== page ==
These days, PC gaming usually takes the form of a multiplayer first-person shooter like Call of Duty or a massively multiplayer online role-playing game (MMORPG) like World of Warcraft. But in the early 1990’s, there was one game that reigned supreme: Myst. And now it turns out, the game was so popular that Disney almost converted one of their island properties into an attraction based on it.
Myst was a puzzle game that dropped players onto a mysterious island and tasked them with solving myriad mythological mysteries. Launched in 1993, the game went on to spawn four sequels and a spin-off, Uru: Ages Beyond Myst.
A Real-Life Myst Island
For years there have been rumors that Disney had expressed interest in developing a real-life Myst attraction at one of their parks. This week, The AV Club published a new interview with Rand Miller, who created Myst alongside his brother, Robyn. Miller confirmed that talks with Disney did take place:
AVC: Is it true that you and Disney were working together at one point to make a sort of real-world version of Myst Island?
RM: That was absolutely true. At some point, there were some really cool plans to do some stuff with Disney. We were looking at it as the ultimate incarnation of our world. Basically, there was a place down in Florida—it’s one of the island areas that they had that wasn’t used very much. But it had some walkways among trees, and an island area, and we went down and looked at it and walked around it, and it was incredibly Myst-like. It was perfect for Myst. So we were all excited. Their imagineering team was excited about embracing that and building some stuff into it and tying it into the rest of the park, where you could explore and have this real-world experience. But, the way Disney works, and the way it had to fit in with their bigger scheme of things, and the way we didn’t understand pieces of it, I think it fell apart from their point of view. That was a very exciting time. It was cool to try to pull that off.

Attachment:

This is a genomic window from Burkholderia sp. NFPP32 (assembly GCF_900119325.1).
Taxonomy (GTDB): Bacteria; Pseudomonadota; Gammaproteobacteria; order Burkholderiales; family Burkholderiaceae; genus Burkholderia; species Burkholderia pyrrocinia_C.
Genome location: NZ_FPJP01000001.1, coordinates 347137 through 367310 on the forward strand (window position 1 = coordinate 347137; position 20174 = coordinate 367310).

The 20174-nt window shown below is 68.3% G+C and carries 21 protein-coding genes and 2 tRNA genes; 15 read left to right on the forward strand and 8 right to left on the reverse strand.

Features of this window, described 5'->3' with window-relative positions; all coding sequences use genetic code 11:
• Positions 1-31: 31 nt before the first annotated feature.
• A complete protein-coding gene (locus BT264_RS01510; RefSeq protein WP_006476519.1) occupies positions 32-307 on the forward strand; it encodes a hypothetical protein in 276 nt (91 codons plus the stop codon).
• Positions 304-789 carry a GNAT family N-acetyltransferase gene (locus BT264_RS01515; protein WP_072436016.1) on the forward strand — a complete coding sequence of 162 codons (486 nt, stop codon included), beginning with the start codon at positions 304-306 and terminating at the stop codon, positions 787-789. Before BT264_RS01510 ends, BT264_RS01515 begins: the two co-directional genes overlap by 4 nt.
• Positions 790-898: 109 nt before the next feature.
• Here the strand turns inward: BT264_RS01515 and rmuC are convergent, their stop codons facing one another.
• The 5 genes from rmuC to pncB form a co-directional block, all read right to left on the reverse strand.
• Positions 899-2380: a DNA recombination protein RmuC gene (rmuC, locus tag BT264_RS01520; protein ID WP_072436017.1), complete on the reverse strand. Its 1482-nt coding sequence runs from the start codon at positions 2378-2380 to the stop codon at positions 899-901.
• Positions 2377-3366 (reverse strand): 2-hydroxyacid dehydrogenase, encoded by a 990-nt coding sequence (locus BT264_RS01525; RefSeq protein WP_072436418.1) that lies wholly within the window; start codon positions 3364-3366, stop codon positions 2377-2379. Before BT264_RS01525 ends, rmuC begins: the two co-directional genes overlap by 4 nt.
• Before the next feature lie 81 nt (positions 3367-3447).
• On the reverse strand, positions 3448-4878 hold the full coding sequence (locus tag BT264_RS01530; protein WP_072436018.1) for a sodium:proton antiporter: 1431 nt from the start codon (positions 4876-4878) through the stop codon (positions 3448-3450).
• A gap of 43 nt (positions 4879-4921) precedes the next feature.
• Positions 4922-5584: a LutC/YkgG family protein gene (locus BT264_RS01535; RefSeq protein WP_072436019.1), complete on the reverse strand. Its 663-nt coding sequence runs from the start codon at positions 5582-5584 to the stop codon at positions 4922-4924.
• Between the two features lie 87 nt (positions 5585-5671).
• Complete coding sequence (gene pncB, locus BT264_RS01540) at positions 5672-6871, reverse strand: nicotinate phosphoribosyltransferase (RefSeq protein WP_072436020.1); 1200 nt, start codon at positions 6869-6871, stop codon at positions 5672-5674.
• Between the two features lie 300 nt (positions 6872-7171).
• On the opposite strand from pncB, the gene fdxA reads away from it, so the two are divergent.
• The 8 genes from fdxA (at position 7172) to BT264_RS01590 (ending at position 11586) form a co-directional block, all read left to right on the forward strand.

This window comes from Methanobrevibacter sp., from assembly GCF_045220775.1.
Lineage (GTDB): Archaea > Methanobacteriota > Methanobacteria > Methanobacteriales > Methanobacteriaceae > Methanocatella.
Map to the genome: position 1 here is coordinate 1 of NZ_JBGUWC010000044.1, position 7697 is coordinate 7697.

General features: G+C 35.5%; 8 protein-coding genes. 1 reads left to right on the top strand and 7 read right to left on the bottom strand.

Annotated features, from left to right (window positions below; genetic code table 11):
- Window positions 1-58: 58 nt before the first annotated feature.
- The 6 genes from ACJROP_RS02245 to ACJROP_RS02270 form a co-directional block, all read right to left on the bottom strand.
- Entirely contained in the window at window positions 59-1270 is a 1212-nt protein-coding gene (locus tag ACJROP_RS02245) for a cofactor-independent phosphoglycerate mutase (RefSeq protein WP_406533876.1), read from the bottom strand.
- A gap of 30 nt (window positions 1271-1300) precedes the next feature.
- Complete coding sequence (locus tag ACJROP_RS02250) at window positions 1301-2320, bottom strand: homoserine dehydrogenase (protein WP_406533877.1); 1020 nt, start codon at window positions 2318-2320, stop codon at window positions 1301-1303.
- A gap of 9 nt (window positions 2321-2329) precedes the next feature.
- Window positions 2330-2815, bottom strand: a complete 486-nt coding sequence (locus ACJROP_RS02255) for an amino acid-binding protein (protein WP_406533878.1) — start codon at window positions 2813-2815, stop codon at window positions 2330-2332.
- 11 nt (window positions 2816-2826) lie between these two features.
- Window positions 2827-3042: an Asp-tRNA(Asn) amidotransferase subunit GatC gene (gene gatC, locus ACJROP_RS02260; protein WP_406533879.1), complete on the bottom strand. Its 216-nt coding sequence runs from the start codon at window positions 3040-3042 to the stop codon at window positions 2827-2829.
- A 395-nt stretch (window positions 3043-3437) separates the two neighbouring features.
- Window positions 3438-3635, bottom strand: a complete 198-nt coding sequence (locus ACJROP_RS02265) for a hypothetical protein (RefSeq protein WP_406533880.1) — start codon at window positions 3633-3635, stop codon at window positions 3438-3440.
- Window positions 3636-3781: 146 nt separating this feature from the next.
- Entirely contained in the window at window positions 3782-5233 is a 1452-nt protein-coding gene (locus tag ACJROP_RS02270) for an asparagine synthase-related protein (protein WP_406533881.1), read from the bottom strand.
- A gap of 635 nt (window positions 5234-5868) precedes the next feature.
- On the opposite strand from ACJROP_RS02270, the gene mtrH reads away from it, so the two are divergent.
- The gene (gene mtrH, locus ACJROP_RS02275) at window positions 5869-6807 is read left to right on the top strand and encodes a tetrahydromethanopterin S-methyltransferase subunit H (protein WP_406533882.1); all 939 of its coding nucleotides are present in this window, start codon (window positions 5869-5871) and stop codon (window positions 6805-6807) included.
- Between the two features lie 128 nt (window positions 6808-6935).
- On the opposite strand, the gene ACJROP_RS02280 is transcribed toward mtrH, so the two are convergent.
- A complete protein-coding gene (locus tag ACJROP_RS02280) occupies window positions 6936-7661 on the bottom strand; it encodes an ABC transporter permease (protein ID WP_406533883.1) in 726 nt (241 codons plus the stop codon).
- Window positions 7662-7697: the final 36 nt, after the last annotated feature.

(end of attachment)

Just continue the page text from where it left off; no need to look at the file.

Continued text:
After a successful Kickstarter campaign, the Miller brothers released their newest game last month, Obduction. Considered a spiritual successor to Myst, the game finds players exploring alien worlds in an attempt to return home to Earth.
Myst: The TV Series?
There have also been numerous attempts over the years to adapt Myst into a film or television series. In 2014, Legendary Entertainment announced that a new TV series was in development. It would have the involvement of both the Miller brothers and their company, Cyan. According to Rand, that’s still the plan:
AVC: Speaking of branching out like that, is the Myst TV show still a thing that’s being worked on?
RM: Yeah, it definitely is, as much as, you know, I can predict Hollywood. I can’t, but we’re farther along now than we’ve been in a long time. Hopefully, at some point in the future, things start to snowball as things are connected and attached and stories develop a little more. It’s an exciting thing. It’s hard to get your hopes up, because I don’t know the intricacies of Hollywood, but it’s fun to look forward to.
What do you think? Would you visit a Myst theme park attraction? Should Disney go ahead and build it now?